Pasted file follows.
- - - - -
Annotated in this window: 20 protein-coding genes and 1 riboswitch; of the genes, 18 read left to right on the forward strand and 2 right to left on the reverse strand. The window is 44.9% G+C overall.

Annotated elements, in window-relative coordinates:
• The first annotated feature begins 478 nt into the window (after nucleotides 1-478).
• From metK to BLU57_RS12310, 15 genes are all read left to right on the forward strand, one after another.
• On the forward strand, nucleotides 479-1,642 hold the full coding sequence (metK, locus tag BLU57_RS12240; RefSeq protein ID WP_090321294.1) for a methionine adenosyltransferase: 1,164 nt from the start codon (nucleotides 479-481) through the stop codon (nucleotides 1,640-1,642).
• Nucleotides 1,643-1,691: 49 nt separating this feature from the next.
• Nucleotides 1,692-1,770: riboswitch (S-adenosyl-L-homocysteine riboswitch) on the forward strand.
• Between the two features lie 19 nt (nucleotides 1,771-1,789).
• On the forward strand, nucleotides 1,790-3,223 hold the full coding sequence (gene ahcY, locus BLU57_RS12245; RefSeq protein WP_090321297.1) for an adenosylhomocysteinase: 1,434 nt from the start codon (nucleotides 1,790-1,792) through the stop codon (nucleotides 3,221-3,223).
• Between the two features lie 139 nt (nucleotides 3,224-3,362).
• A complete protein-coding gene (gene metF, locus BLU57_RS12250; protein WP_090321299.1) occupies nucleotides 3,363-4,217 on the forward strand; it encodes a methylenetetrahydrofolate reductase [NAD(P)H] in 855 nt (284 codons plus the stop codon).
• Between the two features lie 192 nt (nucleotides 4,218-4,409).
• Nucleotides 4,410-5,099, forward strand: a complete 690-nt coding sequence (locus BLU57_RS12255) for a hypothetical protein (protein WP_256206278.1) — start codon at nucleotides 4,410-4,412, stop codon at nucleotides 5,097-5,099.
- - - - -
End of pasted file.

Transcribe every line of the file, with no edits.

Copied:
Annotated in this window: 20 protein-coding genes and 1 riboswitch; of the genes, 18 read left to right on the forward strand and 2 right to left on the reverse strand. The window is 44.9% G+C overall.

Annotated elements, in window-relative coordinates:
• The first annotated feature begins 478 nt into the window (after nucleotides 1-478).
• From metK to BLU57_RS12310, 15 genes are all read left to right on the forward strand, one after another.
• On the forward strand, nucleotides 479-1,642 hold the full coding sequence (metK, locus tag BLU57_RS12240; RefSeq protein ID WP_090321294.1) for a methionine adenosyltransferase: 1,164 nt from the start codon (nucleotides 479-481) through the stop codon (nucleotides 1,640-1,642).
• Nucleotides 1,643-1,691: 49 nt separating this feature from the next.
• Nucleotides 1,692-1,770: riboswitch (S-adenosyl-L-homocysteine riboswitch) on the forward strand.
• Between the two features lie 19 nt (nucleotides 1,771-1,789).
• On the forward strand, nucleotides 1,790-3,223 hold the full coding sequence (gene ahcY, locus BLU57_RS12245; RefSeq protein WP_090321297.1) for an adenosylhomocysteinase: 1,434 nt from the start codon (nucleotides 1,790-1,792) through the stop codon (nucleotides 3,221-3,223).
• Between the two features lie 139 nt (nucleotides 3,224-3,362).
• A complete protein-coding gene (gene metF, locus BLU57_RS12250; protein WP_090321299.1) occupies nucleotides 3,363-4,217 on the forward strand; it encodes a methylenetetrahydrofolate reductase [NAD(P)H] in 855 nt (284 codons plus the stop codon).
• Between the two features lie 192 nt (nucleotides 4,218-4,409).
• Nucleotides 4,410-5,099, forward strand: a complete 690-nt coding sequence (locus BLU57_RS12255) for a hypothetical protein (protein WP_256206278.1) — start codon at nucleotides 4,410-4,412, stop codon at nucleotides 5,097-5,099.